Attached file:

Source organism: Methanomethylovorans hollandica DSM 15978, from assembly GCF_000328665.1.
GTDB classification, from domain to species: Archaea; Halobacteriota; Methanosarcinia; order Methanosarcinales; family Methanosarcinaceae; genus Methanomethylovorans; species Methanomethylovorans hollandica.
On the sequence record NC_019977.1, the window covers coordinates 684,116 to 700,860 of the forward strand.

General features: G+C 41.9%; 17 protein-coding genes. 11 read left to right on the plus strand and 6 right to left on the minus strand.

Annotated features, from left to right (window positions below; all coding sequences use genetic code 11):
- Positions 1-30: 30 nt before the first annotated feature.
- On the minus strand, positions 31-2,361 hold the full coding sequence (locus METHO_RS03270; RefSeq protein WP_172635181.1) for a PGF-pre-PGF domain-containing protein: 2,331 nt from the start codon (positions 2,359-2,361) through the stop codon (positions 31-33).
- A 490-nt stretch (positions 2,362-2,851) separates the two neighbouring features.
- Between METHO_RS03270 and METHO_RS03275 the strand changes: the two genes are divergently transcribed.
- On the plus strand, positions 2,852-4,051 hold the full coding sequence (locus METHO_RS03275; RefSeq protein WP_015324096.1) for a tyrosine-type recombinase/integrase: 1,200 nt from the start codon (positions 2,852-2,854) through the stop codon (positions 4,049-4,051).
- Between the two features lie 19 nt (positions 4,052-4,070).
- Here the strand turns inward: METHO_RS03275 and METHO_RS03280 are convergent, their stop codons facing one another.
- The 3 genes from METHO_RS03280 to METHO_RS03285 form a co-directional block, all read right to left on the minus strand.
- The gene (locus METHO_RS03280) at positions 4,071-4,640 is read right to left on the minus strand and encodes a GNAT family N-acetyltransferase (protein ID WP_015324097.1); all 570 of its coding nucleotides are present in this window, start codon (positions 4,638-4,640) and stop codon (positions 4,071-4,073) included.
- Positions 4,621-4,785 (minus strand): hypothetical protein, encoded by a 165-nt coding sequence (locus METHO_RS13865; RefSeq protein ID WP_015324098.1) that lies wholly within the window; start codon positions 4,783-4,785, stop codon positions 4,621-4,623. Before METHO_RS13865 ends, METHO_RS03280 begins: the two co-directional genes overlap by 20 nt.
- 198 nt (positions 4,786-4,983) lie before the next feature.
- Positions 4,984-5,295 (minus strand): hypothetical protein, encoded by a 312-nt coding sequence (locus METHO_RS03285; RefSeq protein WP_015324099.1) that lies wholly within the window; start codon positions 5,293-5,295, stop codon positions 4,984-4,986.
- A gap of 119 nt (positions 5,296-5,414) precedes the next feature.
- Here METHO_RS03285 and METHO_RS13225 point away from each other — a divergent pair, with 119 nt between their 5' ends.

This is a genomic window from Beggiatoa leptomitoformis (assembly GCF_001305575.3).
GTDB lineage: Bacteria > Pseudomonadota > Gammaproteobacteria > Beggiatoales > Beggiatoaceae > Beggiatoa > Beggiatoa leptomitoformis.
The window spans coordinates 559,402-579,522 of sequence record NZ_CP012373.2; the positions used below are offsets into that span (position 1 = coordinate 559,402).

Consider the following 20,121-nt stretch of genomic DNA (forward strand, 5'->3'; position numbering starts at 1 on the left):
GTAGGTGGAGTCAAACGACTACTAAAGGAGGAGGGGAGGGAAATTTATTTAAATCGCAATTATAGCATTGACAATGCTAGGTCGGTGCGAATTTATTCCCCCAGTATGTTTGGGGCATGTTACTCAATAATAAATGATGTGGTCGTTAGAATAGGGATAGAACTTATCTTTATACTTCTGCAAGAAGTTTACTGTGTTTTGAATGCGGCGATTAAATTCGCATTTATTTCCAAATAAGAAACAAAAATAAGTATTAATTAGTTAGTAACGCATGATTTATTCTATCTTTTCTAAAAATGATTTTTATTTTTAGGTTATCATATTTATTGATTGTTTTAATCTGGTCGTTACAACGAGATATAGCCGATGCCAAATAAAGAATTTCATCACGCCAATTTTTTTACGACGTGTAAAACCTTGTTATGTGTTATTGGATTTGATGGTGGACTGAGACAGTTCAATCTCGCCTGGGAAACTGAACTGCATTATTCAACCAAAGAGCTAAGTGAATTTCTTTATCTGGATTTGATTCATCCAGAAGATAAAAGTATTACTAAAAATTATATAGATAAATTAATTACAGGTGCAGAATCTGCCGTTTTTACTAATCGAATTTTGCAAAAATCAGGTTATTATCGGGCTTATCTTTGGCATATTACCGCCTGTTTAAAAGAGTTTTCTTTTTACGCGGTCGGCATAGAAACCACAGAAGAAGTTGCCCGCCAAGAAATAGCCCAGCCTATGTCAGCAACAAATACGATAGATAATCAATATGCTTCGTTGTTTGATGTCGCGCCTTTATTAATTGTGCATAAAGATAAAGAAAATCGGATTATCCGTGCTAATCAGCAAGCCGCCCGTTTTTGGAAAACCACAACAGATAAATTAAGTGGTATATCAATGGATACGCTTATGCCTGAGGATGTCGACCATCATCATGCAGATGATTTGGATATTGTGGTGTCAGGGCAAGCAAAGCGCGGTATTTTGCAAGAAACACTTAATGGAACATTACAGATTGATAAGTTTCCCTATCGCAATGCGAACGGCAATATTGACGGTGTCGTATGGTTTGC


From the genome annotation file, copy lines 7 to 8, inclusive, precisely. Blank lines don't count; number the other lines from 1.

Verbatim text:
- On the minus strand, positions 31-2,361 hold the full coding sequence (locus METHO_RS03270; RefSeq protein WP_172635181.1) for a PGF-pre-PGF domain-containing protein: 2,331 nt from the start codon (positions 2,359-2,361) through the stop codon (positions 31-33).
- A 490-nt stretch (positions 2,362-2,851) separates the two neighbouring features.